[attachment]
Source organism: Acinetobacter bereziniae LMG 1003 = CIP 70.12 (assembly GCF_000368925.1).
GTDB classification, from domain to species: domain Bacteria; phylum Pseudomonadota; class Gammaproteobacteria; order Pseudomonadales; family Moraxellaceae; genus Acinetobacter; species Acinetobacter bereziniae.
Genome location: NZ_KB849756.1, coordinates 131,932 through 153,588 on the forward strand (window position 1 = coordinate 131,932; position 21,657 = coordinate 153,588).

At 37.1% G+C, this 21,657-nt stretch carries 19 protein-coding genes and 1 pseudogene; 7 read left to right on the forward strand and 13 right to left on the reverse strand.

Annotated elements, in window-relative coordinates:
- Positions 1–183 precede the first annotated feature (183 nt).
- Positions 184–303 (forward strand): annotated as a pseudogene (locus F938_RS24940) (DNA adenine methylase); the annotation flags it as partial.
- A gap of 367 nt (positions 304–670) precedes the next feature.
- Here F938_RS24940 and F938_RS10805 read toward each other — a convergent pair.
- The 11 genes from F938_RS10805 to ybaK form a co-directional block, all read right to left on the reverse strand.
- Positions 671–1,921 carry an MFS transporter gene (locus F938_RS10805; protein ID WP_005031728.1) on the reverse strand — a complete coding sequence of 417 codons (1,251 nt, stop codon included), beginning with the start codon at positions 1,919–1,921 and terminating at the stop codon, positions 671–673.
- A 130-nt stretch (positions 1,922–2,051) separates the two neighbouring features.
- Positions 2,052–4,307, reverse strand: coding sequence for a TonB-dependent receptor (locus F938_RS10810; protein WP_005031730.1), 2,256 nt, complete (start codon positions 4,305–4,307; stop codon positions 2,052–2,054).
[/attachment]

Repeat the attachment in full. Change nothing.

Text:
Source organism: Acinetobacter bereziniae LMG 1003 = CIP 70.12 (assembly GCF_000368925.1).
GTDB classification, from domain to species: domain Bacteria; phylum Pseudomonadota; class Gammaproteobacteria; order Pseudomonadales; family Moraxellaceae; genus Acinetobacter; species Acinetobacter bereziniae.
Genome location: NZ_KB849756.1, coordinates 131,932 through 153,588 on the forward strand (window position 1 = coordinate 131,932; position 21,657 = coordinate 153,588).

At 37.1% G+C, this 21,657-nt stretch carries 19 protein-coding genes and 1 pseudogene; 7 read left to right on the forward strand and 13 right to left on the reverse strand.

Annotated elements, in window-relative coordinates:
- Positions 1–183 precede the first annotated feature (183 nt).
- Positions 184–303 (forward strand): annotated as a pseudogene (locus F938_RS24940) (DNA adenine methylase); the annotation flags it as partial.
- A gap of 367 nt (positions 304–670) precedes the next feature.
- Here F938_RS24940 and F938_RS10805 read toward each other — a convergent pair.
- The 11 genes from F938_RS10805 to ybaK form a co-directional block, all read right to left on the reverse strand.
- Positions 671–1,921 carry an MFS transporter gene (locus F938_RS10805; protein ID WP_005031728.1) on the reverse strand — a complete coding sequence of 417 codons (1,251 nt, stop codon included), beginning with the start codon at positions 1,919–1,921 and terminating at the stop codon, positions 671–673.
- A 130-nt stretch (positions 1,922–2,051) separates the two neighbouring features.
- Positions 2,052–4,307, reverse strand: coding sequence for a TonB-dependent receptor (locus F938_RS10810; protein WP_005031730.1), 2,256 nt, complete (start codon positions 4,305–4,307; stop codon positions 2,052–2,054).